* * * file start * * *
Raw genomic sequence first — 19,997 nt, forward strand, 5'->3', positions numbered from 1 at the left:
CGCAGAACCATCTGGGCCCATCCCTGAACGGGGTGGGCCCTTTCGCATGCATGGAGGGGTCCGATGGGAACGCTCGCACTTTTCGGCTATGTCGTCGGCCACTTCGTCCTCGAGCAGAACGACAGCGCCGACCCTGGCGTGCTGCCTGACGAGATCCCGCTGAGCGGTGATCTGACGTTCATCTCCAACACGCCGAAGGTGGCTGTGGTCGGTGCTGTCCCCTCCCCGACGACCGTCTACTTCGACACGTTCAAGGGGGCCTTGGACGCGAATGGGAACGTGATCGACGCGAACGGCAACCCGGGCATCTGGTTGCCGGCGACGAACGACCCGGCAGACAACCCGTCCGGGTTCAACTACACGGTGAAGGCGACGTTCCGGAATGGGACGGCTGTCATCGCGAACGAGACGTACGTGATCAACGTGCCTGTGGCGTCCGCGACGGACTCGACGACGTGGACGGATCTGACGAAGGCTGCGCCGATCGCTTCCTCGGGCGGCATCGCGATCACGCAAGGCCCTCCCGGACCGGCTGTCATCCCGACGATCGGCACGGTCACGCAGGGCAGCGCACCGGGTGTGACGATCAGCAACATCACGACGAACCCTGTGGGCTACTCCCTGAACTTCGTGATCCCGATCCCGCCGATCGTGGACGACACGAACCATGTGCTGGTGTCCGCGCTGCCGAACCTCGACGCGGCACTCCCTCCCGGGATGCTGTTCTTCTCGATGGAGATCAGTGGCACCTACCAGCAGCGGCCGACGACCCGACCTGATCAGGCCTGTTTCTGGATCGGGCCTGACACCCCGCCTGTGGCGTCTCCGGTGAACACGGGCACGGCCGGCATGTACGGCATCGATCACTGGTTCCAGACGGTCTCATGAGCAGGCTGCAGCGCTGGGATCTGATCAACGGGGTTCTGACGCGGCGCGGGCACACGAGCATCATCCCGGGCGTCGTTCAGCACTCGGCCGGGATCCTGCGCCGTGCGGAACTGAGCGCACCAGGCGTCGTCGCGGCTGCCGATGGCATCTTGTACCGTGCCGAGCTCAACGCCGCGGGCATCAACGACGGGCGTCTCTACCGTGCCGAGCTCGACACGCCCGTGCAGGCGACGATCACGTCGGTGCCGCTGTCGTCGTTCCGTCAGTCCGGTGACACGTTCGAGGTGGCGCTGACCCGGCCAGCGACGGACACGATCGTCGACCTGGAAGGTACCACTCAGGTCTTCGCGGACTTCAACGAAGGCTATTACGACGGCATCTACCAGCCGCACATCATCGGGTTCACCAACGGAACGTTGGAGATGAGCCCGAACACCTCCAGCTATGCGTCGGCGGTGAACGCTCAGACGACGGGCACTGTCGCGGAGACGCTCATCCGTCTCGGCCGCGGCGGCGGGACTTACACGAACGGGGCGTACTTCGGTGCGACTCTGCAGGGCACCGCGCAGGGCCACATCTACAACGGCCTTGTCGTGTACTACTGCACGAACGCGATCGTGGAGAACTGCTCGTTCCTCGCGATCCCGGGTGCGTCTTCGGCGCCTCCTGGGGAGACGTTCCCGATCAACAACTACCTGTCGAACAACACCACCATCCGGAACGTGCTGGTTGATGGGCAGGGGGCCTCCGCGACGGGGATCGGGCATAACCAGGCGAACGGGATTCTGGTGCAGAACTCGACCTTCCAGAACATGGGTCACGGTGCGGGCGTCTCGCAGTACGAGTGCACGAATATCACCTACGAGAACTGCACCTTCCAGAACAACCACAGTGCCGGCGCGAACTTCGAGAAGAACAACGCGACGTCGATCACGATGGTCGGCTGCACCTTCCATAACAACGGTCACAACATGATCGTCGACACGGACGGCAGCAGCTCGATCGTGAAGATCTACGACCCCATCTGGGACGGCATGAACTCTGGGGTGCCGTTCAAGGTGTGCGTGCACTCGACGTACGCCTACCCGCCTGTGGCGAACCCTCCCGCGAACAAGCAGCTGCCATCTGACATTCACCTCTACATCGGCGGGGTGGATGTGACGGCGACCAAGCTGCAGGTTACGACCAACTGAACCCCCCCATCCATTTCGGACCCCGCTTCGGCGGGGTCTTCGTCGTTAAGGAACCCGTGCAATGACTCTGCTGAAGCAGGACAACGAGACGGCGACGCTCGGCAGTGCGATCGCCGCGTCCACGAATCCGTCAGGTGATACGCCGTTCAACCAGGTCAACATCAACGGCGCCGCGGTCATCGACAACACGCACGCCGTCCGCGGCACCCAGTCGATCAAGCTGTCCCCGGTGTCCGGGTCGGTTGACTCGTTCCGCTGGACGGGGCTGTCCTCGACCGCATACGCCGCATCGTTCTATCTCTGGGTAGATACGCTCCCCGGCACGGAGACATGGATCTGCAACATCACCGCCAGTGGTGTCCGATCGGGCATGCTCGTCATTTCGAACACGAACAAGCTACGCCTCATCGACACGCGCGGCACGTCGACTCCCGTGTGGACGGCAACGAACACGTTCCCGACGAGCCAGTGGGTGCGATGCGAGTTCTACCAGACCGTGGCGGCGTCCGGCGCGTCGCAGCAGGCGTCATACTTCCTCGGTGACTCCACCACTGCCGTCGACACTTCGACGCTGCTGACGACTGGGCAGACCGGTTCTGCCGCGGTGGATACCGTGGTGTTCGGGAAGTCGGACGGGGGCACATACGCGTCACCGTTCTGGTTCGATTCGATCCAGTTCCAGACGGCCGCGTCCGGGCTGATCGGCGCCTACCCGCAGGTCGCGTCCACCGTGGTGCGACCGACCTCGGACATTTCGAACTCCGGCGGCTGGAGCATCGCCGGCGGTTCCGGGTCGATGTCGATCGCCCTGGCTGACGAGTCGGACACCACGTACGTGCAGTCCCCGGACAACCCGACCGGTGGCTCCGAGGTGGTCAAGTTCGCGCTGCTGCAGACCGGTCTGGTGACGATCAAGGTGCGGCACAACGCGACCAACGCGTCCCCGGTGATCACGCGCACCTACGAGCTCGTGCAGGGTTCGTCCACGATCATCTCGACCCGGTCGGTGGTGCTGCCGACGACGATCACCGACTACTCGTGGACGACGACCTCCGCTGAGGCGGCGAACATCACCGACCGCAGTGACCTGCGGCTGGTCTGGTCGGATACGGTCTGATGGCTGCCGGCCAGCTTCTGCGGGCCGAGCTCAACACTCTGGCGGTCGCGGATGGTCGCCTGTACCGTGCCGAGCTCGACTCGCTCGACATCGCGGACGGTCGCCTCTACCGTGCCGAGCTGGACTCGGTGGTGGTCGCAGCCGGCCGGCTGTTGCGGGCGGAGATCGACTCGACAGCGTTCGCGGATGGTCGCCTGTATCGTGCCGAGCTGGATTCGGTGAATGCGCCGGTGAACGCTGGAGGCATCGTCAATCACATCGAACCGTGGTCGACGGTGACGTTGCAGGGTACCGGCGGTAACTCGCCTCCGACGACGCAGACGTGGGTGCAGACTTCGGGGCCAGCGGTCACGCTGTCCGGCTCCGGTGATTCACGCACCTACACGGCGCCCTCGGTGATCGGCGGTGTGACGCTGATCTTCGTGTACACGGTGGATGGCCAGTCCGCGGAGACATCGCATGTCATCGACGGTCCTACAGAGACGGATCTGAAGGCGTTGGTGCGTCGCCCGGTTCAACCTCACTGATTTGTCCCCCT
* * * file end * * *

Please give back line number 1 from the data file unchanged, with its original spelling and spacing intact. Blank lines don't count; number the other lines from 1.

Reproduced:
Raw genomic sequence first — 19,997 nt, forward strand, 5'->3', positions numbered from 1 at the left: